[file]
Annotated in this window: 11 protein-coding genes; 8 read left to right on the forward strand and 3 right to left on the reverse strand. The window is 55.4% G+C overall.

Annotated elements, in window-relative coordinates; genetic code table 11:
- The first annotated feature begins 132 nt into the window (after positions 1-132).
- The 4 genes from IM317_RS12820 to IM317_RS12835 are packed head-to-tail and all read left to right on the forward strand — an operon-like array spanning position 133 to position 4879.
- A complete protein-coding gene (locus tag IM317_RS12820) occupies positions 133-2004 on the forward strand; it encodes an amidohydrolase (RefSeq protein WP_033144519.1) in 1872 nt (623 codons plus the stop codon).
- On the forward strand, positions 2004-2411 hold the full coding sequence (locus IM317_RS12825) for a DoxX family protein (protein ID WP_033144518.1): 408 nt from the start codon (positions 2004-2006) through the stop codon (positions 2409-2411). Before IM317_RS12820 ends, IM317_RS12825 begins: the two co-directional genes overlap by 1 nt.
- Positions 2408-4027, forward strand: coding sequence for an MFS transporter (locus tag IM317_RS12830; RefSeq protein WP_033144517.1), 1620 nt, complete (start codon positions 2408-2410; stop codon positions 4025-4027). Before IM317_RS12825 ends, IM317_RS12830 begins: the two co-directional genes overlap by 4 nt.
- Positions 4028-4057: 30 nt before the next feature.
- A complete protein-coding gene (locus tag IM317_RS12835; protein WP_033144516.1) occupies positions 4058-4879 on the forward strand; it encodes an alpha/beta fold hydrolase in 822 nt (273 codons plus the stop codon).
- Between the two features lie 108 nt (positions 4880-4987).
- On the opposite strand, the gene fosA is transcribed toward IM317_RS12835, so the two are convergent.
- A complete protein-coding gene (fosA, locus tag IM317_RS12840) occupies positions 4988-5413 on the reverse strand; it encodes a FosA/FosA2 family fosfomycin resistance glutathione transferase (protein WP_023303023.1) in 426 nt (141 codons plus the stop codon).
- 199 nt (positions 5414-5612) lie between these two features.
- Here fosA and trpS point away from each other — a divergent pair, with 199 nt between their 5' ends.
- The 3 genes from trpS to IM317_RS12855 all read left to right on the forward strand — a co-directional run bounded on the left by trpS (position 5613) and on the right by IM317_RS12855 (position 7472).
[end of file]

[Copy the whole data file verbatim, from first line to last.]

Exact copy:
Annotated in this window: 11 protein-coding genes; 8 read left to right on the forward strand and 3 right to left on the reverse strand. The window is 55.4% G+C overall.

Annotated elements, in window-relative coordinates; genetic code table 11:
- The first annotated feature begins 132 nt into the window (after positions 1-132).
- The 4 genes from IM317_RS12820 to IM317_RS12835 are packed head-to-tail and all read left to right on the forward strand — an operon-like array spanning position 133 to position 4879.
- A complete protein-coding gene (locus tag IM317_RS12820) occupies positions 133-2004 on the forward strand; it encodes an amidohydrolase (RefSeq protein WP_033144519.1) in 1872 nt (623 codons plus the stop codon).
- On the forward strand, positions 2004-2411 hold the full coding sequence (locus IM317_RS12825) for a DoxX family protein (protein ID WP_033144518.1): 408 nt from the start codon (positions 2004-2006) through the stop codon (positions 2409-2411). Before IM317_RS12820 ends, IM317_RS12825 begins: the two co-directional genes overlap by 1 nt.
- Positions 2408-4027, forward strand: coding sequence for an MFS transporter (locus tag IM317_RS12830; RefSeq protein WP_033144517.1), 1620 nt, complete (start codon positions 2408-2410; stop codon positions 4025-4027). Before IM317_RS12825 ends, IM317_RS12830 begins: the two co-directional genes overlap by 4 nt.
- Positions 4028-4057: 30 nt before the next feature.
- A complete protein-coding gene (locus tag IM317_RS12835; protein WP_033144516.1) occupies positions 4058-4879 on the forward strand; it encodes an alpha/beta fold hydrolase in 822 nt (273 codons plus the stop codon).
- Between the two features lie 108 nt (positions 4880-4987).
- On the opposite strand, the gene fosA is transcribed toward IM317_RS12835, so the two are convergent.
- A complete protein-coding gene (fosA, locus tag IM317_RS12840) occupies positions 4988-5413 on the reverse strand; it encodes a FosA/FosA2 family fosfomycin resistance glutathione transferase (protein WP_023303023.1) in 426 nt (141 codons plus the stop codon).
- 199 nt (positions 5414-5612) lie between these two features.
- Here fosA and trpS point away from each other — a divergent pair, with 199 nt between their 5' ends.
- The 3 genes from trpS to IM317_RS12855 all read left to right on the forward strand — a co-directional run bounded on the left by trpS (position 5613) and on the right by IM317_RS12855 (position 7472).